:vash_valid_key? => lambda{|key| key.is_a?(String) and (key=~/^[a-zA-Z]\w*$/)}
    }
  }
end

In the above snippet, we've indicated that MyHash has the behaviour of Vash::Inherited, but the vash_valid_key? method was overridden. We indicate this by setting :vash_valid_key? parameter in :methods.

Shared examples reference

Vash::Hash shared examples

Ensures that a class behaves like standard Hash.

Synopsis:

it_behaves_like 'Vash::Hash', params

The params is a Hash with parameters used by test driver.

Example usage:

require 'unit/puppet/shared_behaviours/ptomulik/vash/hash'
# ...
# MyHash is the class under test
describe MyHash do
  it_behaves_like 'Vash::Hash', {
    :sample_items   => [ [:a,:A,], ['b','B'] ],
    :hash_arguments => [ { :a=>:X, :d=>:D } ],
    :missing_key    => :c,
    :missing_value  => :C
  }
end

Parameters:

  • sample_items (required) - used to determine key/value arguments to tested methods and existing_key/ existing_value (if not present in params); also used to initialize instances of described class before they get tested (unless hash_initializers parameter is provided); the sample_items parameter may be a Hash or an array of items (array of 2-element arrays),

  • missing_key (required) - an example key that is not in sample_items,

  • missing_value (required) - an example value that is not in sample_items,

  • hash_arguments (required) - an array of hashes used as arguments to some tested methods (those, that accept hash as argument, for example merge!),

  • model_class (optional) - a class which models expected Hash behaviour, by default Puppet::SharedBehaviours::PTomulik::Vash::Hash is used, which is direct subclass of standard Hash,

  • methods (optional) - a hash of procs/lambdas used to override methods in the model class. This may be used to slightly modify model behaviour used by shared examples, for example:

    # slightly modified hash ...
    class MyHash < Hash
      def default; nil; end
      def default=(v); raise RuntimeError, "can't change default value"; end
    end
    describe MyHash do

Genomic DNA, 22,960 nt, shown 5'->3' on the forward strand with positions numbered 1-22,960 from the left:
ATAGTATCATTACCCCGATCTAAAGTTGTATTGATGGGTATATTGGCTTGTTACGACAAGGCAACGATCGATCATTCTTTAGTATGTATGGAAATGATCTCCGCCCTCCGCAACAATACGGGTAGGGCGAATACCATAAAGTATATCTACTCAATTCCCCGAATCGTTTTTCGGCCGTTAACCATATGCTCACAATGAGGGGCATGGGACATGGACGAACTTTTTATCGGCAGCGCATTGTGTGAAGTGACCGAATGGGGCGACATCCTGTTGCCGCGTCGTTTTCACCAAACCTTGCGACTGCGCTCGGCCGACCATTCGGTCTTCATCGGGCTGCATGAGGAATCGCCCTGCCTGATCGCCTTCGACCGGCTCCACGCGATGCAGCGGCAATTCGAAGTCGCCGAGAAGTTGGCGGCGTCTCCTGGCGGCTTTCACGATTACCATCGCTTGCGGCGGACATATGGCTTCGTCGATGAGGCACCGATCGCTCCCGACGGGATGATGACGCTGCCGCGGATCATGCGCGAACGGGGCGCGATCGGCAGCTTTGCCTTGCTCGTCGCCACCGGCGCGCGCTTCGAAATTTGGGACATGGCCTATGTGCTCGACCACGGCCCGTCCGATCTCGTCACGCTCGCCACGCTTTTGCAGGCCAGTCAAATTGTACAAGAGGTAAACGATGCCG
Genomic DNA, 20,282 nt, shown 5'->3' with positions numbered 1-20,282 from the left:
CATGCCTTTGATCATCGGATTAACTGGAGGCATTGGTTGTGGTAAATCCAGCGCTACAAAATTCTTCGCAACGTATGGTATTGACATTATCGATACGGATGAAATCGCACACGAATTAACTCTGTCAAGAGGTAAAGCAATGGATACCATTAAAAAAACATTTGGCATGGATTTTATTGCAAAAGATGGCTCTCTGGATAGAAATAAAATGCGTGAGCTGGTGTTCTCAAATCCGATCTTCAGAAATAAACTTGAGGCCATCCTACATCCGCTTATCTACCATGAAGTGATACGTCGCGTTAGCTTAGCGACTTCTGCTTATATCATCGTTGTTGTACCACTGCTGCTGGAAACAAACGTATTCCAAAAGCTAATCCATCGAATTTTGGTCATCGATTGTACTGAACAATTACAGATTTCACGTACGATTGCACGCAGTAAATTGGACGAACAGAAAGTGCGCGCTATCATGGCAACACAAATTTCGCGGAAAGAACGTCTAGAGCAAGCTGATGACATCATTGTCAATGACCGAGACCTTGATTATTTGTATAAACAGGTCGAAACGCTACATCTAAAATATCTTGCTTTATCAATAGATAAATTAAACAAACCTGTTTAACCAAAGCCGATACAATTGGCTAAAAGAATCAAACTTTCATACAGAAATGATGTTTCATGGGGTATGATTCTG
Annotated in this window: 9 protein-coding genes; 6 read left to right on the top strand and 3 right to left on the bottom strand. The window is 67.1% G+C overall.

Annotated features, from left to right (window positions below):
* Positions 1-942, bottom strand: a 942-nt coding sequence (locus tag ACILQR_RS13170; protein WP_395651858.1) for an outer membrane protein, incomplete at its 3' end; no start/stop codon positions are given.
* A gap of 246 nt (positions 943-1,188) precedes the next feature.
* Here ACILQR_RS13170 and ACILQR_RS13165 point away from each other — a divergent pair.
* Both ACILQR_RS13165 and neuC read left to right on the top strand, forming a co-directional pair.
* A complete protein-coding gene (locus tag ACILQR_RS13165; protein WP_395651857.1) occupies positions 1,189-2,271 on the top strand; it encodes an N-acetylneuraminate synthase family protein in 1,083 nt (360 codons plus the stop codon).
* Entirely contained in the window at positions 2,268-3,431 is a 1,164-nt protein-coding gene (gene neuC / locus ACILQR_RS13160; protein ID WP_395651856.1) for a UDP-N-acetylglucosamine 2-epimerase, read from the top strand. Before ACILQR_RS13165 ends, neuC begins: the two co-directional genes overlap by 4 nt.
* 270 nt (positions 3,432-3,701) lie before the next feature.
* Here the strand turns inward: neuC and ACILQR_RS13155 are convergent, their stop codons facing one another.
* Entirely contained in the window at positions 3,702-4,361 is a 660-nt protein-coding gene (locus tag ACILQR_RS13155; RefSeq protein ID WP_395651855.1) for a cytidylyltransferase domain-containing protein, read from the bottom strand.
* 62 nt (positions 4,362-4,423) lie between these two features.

it_behaves_like 'Vash::Hash', {
        # ... other params ...
        :methods => {
          :default  => lambda { nil } # our #default method always returns nil
          :default= => lambda { |v| raise RuntimeError, "can't change default value" }
        }
      }
    end
    
  • hash_initializers (optional) - an Array of hashes, used to initialize instances of the tested class and generate tests with such an initialized instances; if not provided, sample_items parameter is used to initialize one instance per method.

  • disable_exception_matching (optional) - if set to true, do not specify, that subject's methods behave exactly as model's method with respect to the raised exceptions,

  • disable_value_matching (optional) - if set to true, do not verify whether the values returned by the subject's methods are same as values returned by model's methods,

  • disable_class_check (optional) - if set to true, do not check whether the classes of values returned by subject's methods are correct,

  • disable_value_is_self_check (optional) - some Hash methods are supposed to return self object, (for example merge!); if this flag is set to true, do not check whether these methods return self object properly,

  • match_attributes (optional) - an array of subject's attributes to match against appropriate attributes; the attributes are not part of hash content; an example attribute is default value.

  • match_attributes_at_end (optional) - an array of attributes to match against model after the operation under test (e.g. :match_attributes => :default causes that default values of subject and model hashes are compared after the tested method is invoked),

  • disable_content_matching - do not test whether the content of subject and model hash is same after the operation under test,

  • raises - an array of exception classes that may be raised by function as a part of its normal behaviour (for example as a result of argument validation)

Most of these parameters might be overwritten on per-method basis, for example:

it_behaves_like 'Hash::Vash', {
  # ...
  :fetch => { :disable_value_matching => true },
}

Vash::Validator shared examples

Ensure that a class provides all functionalities of Puppet::Util::PTomulik::Vash::Validator.

Synopsis

it_behaves_like 'Vash::Validator', params

Example::

require 'puppet/util/ptomulik/vash/validator'
require 'unit/puppet/shared_behaviours/ptomulik/vash/validator'
class MyValidator
  include Puppet::Util::PTomulik::Vash::Validator
  # accept only valid identifiers as keys
  def vash_valid_key?(key)
    key.is_a?(String) and (key=~/^[a-zA-Z]\w*$/)
  end
  # accept only what is convertible to integer
  def vash_valid_value?(val)
    true if Integer(val) rescue false
  end
end

describe MyValidator do
  it_behaves_like 'Vash::Validator', {
    :valid_keys     => ['one', 'two'],
    :invalid_keys   => ["7'th",''],
    :valid_values   => [1,-1,'0'],
    :invalid_values => [{},'x'],
  }
end

Parameters:

See comments in source code: spec/unit/puppet/shared_behaviours/ptomulik/vash/validator.rb.

Vash::Contained and Vash::Inherited shared examples

The Vash::Contained (or Vash::Inherited) combines Vash:Hash and Vash::Validator shared examples into single set of shared examples.

Synopsis

it_behaves_like 'Vash::Contained', params

or

it_behaves_like 'Vash::Inherited', params

where params is a Hash of mixed parameters to Vash::Hash and Vash::Validator behaviours. Note, that you don't have to define sample_items, because they are internally generated from valid_items and invalid_items. The hash_initializers, if provided, must consists only of valid items or your tests will fail.

Development

The project is held at github:

Issue reports, patches, pull requests are welcome!